Israeli researchers may have found a cure for HIV

Israeli researchers have developed a new technology that makes it possible to create white blood cells capable of fighting HIV, the virus responsible for AIDS. Scientists hope that this method, which uses the CRISPR genome editing system, can lead to a unique effective treatment for HIV and other diseases.

“We have developed an innovative treatment that could defeat the virus with a single injection, with the potential to significantly improve the patient’s condition,” said Dr Adi Barzel of Tel Aviv University, who led the study with doctoral student Alessio Nehmad.

HIV attacks the white blood cells in the body, which weakens the immune system. There is no cure for this virus, although it is now more of a chronic disease than a death sentence as it once was – if appropriate treatments are available. available.

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Researchers from Tel Aviv University, along with other Israeli and American scientists, say they genetically engineered type B white blood cells to secrete antibodies to HIV. This technique has proven effective on animals.

The new treatment involves injecting genetically modified type B white blood cells into a patient’s body, which prompts the immune system to secrete antibodies to fight off the HIV virus.

Type B cells, which are a kind of white blood cells, create antibodies that fight off viruses, bacteria, and other invaders. The Israeli team used the CRISPR genome editing system to introduce encoded antibodies into the body’s B cells.

The CRISPR genome editing system is a way to permanently modify DNA to attack the root causes of a disease. CRISPR is a tool that allows DNA to be cut at a precise location with microscopic “scissors” and by modifying it. The method is used to treat certain genetic disorders and considerable efforts are being made to expand its use.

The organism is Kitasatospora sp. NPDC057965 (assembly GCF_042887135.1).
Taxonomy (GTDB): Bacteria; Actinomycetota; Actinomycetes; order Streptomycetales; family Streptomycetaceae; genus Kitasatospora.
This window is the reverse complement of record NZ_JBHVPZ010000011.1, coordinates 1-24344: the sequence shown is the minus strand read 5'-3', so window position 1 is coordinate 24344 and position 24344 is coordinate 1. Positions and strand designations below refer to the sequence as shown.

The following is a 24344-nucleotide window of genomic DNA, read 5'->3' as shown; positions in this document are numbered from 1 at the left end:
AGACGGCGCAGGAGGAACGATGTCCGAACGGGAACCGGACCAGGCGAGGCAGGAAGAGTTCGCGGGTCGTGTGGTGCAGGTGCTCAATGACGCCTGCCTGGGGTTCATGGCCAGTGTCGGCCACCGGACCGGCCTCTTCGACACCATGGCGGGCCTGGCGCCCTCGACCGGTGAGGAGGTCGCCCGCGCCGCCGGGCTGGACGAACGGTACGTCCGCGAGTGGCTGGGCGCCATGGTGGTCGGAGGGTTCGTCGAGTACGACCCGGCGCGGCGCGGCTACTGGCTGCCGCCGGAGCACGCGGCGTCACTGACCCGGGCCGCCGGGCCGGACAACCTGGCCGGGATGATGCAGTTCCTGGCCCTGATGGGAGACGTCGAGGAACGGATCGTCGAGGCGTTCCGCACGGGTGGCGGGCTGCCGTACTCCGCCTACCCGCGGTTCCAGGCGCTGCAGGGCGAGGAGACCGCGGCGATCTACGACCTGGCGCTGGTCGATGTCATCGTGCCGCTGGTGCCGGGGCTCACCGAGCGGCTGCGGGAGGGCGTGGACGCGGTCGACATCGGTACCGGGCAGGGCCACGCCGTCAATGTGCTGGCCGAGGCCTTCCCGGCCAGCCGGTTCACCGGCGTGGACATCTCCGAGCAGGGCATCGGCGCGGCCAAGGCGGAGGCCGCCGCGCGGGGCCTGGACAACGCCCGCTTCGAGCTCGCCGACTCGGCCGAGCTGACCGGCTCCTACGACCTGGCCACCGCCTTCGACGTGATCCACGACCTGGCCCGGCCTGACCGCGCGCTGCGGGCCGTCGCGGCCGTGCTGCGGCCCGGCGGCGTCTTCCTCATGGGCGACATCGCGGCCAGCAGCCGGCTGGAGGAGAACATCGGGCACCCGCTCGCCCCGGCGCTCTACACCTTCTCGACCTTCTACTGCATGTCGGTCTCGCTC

Nehmad explained that “when CRISPR cuts the desired place in the B cell genome, it directs the introduction of the desired gene – the gene coding for the antibody against HIV”.

When the modified B cells encounter the virus in the body, the presence of the virus stimulates the B cells and prompts them to divide.

“We use the very cause of the disease to fight it,” Barzel said.

“We have therefore created the first drug capable of evolving in the body and defeating the viruses in full proliferation”.

“We produced the antibody from blood and made sure it was actually effective in neutralizing HIV in the lab,” Barzel said. “All animals that received the treatment reacted and showed high amounts of the desired antibody in their blood. »

The researchers hope that, in the years to come, this technology will lead to the production of a drug against AIDS and other infectious diseases, including certain types of cancer.

The study was published Thursday in the scientific journal Nature.

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